In the past month, I’ve paid $827 towards my debt and my current debt totals are:

Grad loan: $28,725.93

Undergrad loan: $5,819.42

Total: $34,545.35

I’ve paid off about $10k in debt this year, on a minimal salary! Every month it feels like I’m barely progressing, but when you look at the totals, I am! It’s always important to look at the big picture.

Lastly, I know I haven’t been writing here as much as I’d like. It makes me sad and I want to try to change that. I’ve just been dealing with client work, some ups and downs, and an intense need to take care of myself first. I didn’t want to force writing here because of some self-imposed schedule and deliver content that didn’t have any heart or soul in it. Dear Debt is still my baby and I have big plans for 2015 — but I’m still figuring things out!

If you do want more things to read, check out my work elsewhere:

4 Non-Traditional Ways to Increase Solopreneur Income and Productivity via Careful Cents

3 Questions to Ask Yourself Before the New Year via Retire by 40

5 Ways You Are Sabotaging Your Finances via Personal Income

21 Tips to Overhaul Your Finances for the New Year via The College Investor

Hobby to Business: How to Grow Your Hobby into a Serious Income Source via NarrowBridge Finance

How Your Relationship with Money Affects Spending and Earning via Money Ning

3 Steps to Avoid Financial Infidelity in Your Marriage via The Savvy Duo

How Not Having a Smartphone Cost Me Money via Cell Phone City

Also, I got with the program and am now on Pinterest and Instagram. Still figuring it all out, but you can find me there!

What’s new with you? What are your plans for the holiday?

This post is in: debt

A notice popped up on my apartment door a few months ago. Our apartment building was upgrading our utilities and would now include wifi.

Our apartment building covers our garbage and water, while we have paid for our internet, gas, and electricity. We were able to find a local internet provider for $42/mo — with an initial, cheaper, bonus offer.

So I was thrilled to receive this notice that our wifi was now going to be included in our utilities! But along with the notice, came a large packet of terms and conditions.

Hmmm. This is a lot of info, I thought.

As I was paging through the packet, I was carefully absorbing all the information. In order to benefit from the free wifi, I was asked to sign a waiver accepting specific terms and conditions.

Don’t harass people online.  Me? Never!

Don’t engage in illegal activities. Good there.

Do not defame others or engage in fraud. Check.

Do not participate in websites of a sexist or racist nature. Sure.

You will not use the internet to participate in terrorism. No problem.

No adult or pornographic website use. Huh?

Now, hear me out. I don’t care for porn as I find it terribly male centric and boring — but isn’t half the internet porn? It’s a billion dollar industry that extends its reach to nearly every corner of the web.

I was honestly shocked that this was on the agreement. I understand that from a liability standpoint, my management company is offering a free service — one with dangerous implications. People use the internet every day for evil things, or simply to participate in the vice economy.

But I imagined porn to be so widespread and common as checking email. Not only that, but I do think people should be free to watch what they want, so long as it’s legal.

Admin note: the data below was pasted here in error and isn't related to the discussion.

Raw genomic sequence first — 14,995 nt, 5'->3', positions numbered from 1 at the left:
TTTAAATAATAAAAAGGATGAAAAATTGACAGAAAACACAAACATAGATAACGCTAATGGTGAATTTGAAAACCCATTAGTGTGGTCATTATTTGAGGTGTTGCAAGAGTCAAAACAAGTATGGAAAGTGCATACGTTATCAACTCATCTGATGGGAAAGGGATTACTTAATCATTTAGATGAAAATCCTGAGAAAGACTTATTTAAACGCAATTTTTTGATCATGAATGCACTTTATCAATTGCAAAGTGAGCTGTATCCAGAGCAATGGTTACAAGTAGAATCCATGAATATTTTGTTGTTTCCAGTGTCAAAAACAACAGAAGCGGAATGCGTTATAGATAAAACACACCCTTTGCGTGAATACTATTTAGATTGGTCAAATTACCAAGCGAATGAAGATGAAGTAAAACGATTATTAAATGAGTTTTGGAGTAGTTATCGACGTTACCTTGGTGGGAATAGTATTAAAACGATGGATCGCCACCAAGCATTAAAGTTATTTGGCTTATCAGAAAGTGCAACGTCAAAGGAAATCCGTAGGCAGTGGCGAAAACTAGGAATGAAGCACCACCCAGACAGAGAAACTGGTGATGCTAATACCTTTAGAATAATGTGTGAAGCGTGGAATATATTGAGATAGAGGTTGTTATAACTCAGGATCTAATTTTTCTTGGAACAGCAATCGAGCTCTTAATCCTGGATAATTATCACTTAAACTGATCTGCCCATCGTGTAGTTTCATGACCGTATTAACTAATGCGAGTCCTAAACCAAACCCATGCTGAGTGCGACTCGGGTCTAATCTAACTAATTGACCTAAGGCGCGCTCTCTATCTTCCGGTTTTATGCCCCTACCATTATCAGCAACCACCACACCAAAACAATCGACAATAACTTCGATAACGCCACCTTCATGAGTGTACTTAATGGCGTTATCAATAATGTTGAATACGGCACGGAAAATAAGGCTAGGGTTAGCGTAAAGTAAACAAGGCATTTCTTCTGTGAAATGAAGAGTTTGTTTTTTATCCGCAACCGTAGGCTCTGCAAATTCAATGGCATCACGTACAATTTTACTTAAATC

My boyfriend and I laughed a little a bit and asked, “How many people do you think will give up porn for free internet?”

We started looking at the numbers. Our internet bill is $42 per month, which comes out to $504 per year. Wow, that’s a lot of savings!

After really thinking about it, we realized we had nothing to lose by giving up our internet and using the free one. We even tried out the free internet for a month to make sure the connection was strong (because, hello, I live on the internet now) and that none of our websites were blocked (because it seems even soft-core porn is on mainstream websites).

We even found out what happens when you go to a blocked site. My boyfriend was looking at the Willamette Week, because his band was featured in it, and like most weekly online outlets, there were questionable ads. One accidental click and he got this:

Screen Shot 2014-12-09 at 7.15.16 PM

So while I don’t necessarily agree with the company on banning porn, I don’t need it and I just found $500 in my budget!

This post is in: saving

December 8, 2014

Hello frugal friends and debt-fighting warriors! I’d like to cordially invite you to another awesome #DumpDebt chat, co-hosted by myself and LaTisha from Young Finances. Our guest this week is Jackie Beck from The Debt Myth, who paid off $147,000 in debt! Talk about an inspiration!

dumpdebt creativeINST-JACKIE-1


Here are the deets:

Are you ready to #DumpDebt? Join us on Tuesday, December 9th at 12pm EST for strategies, tips, as well as success stories from those who have made the commitment to dump debt!

RSVP here: http://goo.gl/forms/fFlaFlPkyx

Then follow @DearDebtBlog, @YoungFinances, and
@TheDebtMyth to join in on the conversation!

To participate in the Twitter chat other than using Twitter by searching keyword #DumpDebt; you can use
http://twubs.com/dumpdebt. Sign in using your Twitter account for an easy way to keep up with the chat.

During the chat, you’ll have a chance to win a free copy of the Pay Off Debt app!

Share the info and send out a tweet to share how excited you are to participate in the #DumpDebt chat on Tuesday. Ex. “I’m ready to #DumpDebt on Tuesday @ 12PM EST w/ @YoungFinances, @DearDebtBlog, and @TheDebtMyth”